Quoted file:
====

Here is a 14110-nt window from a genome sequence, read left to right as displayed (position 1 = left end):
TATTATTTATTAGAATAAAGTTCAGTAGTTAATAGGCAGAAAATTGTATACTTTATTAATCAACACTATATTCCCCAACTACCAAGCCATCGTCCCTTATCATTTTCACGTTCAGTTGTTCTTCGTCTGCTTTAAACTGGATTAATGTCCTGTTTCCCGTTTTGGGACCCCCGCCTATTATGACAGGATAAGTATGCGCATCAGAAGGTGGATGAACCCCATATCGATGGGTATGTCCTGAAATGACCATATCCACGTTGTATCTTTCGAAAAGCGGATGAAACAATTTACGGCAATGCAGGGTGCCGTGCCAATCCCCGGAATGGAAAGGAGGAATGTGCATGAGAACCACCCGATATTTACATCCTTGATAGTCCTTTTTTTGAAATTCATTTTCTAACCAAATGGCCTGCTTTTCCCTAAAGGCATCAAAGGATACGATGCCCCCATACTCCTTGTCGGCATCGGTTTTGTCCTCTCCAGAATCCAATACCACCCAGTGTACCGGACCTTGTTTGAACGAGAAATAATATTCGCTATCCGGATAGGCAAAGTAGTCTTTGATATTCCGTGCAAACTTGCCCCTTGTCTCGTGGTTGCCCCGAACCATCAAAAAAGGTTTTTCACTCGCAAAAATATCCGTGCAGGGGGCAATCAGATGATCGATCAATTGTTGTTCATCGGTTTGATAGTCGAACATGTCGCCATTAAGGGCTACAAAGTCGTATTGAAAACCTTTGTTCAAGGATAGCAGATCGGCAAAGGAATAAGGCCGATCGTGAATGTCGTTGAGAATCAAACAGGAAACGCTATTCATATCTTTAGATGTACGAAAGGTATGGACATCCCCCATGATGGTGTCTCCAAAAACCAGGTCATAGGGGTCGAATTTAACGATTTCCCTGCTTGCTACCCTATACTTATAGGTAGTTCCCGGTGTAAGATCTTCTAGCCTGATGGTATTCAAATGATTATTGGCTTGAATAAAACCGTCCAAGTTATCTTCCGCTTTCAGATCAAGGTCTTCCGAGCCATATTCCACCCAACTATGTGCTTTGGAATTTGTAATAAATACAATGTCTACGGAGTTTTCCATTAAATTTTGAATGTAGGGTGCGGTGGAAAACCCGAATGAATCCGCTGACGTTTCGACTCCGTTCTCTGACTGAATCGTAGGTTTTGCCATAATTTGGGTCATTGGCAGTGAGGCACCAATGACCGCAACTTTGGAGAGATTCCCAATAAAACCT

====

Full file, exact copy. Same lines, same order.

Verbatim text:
Here is a 14110-nt window from a genome sequence, read left to right as displayed (position 1 = left end):
TATTATTTATTAGAATAAAGTTCAGTAGTTAATAGGCAGAAAATTGTATACTTTATTAATCAACACTATATTCCCCAACTACCAAGCCATCGTCCCTTATCATTTTCACGTTCAGTTGTTCTTCGTCTGCTTTAAACTGGATTAATGTCCTGTTTCCCGTTTTGGGACCCCCGCCTATTATGACAGGATAAGTATGCGCATCAGAAGGTGGATGAACCCCATATCGATGGGTATGTCCTGAAATGACCATATCCACGTTGTATCTTTCGAAAAGCGGATGAAACAATTTACGGCAATGCAGGGTGCCGTGCCAATCCCCGGAATGGAAAGGAGGAATGTGCATGAGAACCACCCGATATTTACATCCTTGATAGTCCTTTTTTTGAAATTCATTTTCTAACCAAATGGCCTGCTTTTCCCTAAAGGCATCAAAGGATACGATGCCCCCATACTCCTTGTCGGCATCGGTTTTGTCCTCTCCAGAATCCAATACCACCCAGTGTACCGGACCTTGTTTGAACGAGAAATAATATTCGCTATCCGGATAGGCAAAGTAGTCTTTGATATTCCGTGCAAACTTGCCCCTTGTCTCGTGGTTGCCCCGAACCATCAAAAAAGGTTTTTCACTCGCAAAAATATCCGTGCAGGGGGCAATCAGATGATCGATCAATTGTTGTTCATCGGTTTGATAGTCGAACATGTCGCCATTAAGGGCTACAAAGTCGTATTGAAAACCTTTGTTCAAGGATAGCAGATCGGCAAAGGAATAAGGCCGATCGTGAATGTCGTTGAGAATCAAACAGGAAACGCTATTCATATCTTTAGATGTACGAAAGGTATGGACATCCCCCATGATGGTGTCTCCAAAAACCAGGTCATAGGGGTCGAATTTAACGATTTCCCTGCTTGCTACCCTATACTTATAGGTAGTTCCCGGTGTAAGATCTTCTAGCCTGATGGTATTCAAATGATTATTGGCTTGAATAAAACCGTCCAAGTTATCTTCCGCTTTCAGATCAAGGTCTTCCGAGCCATATTCCACCCAACTATGTGCTTTGGAATTTGTAATAAATACAATGTCTACGGAGTTTTCCATTAAATTTTGAATGTAGGGTGCGGTGGAAAACCCGAATGAATCCGCTGACGTTTCGACTCCGTTCTCTGACTGAATCGTAGGTTTTGCCATAATTTGGGTCATTGGCAGTGAGGCACCAATGACCGCAACTTTGGAGAGATTCCCAATAAAACCT